But the show was most certainly not a dud from the outset. With creative and financial investment rarely seen from the smallest terrestrial channel, a significant and extensive publicity campaign as well as several unique twists - a wildcard show, songs available on iTunes, no tedious audition shows - there was undoubtedly great potential in the format. So much so, that Network Ten in Australia snapped it up last month before it had even aired over here. However, the show's viewing figures have dropped dramatically in just three weeks, with numbers down to 587,000 last Sunday, and with a schedule shift to 5.45pm planned for this weekend, the show's future beyond this current run already looks bleak.
Dale Divas - the winners on this week's Don't Stop Believing
So where has it gone wrong for Don't Stop Believing? The most significant problem at the moment appears to be the judging panel. Anastacia is sometimes cruel by accident and Chucky tries to offer constructive advice, but the panel appear unwilling to get off the fence and tell a group straight up that they aren't good enough. Inspired by the US TV smash Glee, the show wants to give off the same good vibes as the high school comedy, but it defeats the purpose of a judging panel if they are just there to applaud and tell us that an act was great. And while we're ranting, why do we need four judges? There used to be a time when three was more than enough for a TV show. Duncan James or Tamzin Outhwaite could easily have been cut from the wage bill, without anyone blinking an eye.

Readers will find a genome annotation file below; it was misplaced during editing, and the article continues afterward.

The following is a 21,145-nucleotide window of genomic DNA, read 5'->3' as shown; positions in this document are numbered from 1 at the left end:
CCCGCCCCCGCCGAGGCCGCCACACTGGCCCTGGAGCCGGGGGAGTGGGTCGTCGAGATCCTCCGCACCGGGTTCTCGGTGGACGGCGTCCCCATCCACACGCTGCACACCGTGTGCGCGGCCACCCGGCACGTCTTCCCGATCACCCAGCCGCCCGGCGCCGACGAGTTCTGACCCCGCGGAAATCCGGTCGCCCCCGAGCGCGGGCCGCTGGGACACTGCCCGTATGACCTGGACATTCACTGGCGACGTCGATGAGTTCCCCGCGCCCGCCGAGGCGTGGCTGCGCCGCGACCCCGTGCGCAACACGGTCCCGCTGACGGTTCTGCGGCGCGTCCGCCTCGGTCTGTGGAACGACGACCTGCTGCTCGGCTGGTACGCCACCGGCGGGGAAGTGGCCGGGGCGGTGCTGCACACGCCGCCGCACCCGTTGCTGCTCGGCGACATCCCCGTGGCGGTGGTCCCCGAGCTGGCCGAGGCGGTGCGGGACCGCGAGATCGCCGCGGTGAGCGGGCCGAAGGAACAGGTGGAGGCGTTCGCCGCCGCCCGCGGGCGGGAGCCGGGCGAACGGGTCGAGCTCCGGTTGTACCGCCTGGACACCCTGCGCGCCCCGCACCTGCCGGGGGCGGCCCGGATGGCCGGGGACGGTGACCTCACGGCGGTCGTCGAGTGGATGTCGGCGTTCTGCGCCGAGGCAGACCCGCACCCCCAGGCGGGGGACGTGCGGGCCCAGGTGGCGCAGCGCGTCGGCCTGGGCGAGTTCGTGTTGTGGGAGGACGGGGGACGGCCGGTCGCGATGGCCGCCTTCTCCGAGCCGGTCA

Other problems include an overdose on the sob stories - surely every group can't have helped save a member's life? - a host, who although charming, is clearly learning on the job, and acts with so many members that you end up going cross-eyed trying to keep track of what's happening. Meanwhile, the addition of a DSB Supergroup merely over-complicates the show. The performers are clearly talented, but we have no emotional investment in the collective and their presence risks turning the show into a sprawling mess, not too dissimilar to the BBC's reality flop Dance X (look it up on Wikipedia if you were fortunate enough to miss it).
However, this blog wasn't designed to bash Don't Stop Believing. We went to watch it live last week and it's a slick production with one of the most impressive stages and productions we've ever seen on a live reality show. The colour scheme may be a bit lurid, but the show as a whole makes the likes of Strictly and Dancing On Ice look a bit stuffy and old-hat. And like we said at the start of the piece, there is definite potential in DSB. It's impossible not to be charmed by acts like the 80-strong, all-female barbershop collective Dale Divas. Chucky is very nearly a great reality TV judge. And call us camp, easily-pleased and old-fashioned, but we like a good old song-and-dance routine. Unfortunately, whether this is enough to save the show from the reality TV scrapheap remains to be seen.
Are you still watching Don't Stop Believing? Do you think the show has potential? What changes would you make? Leave your opinions in the box below!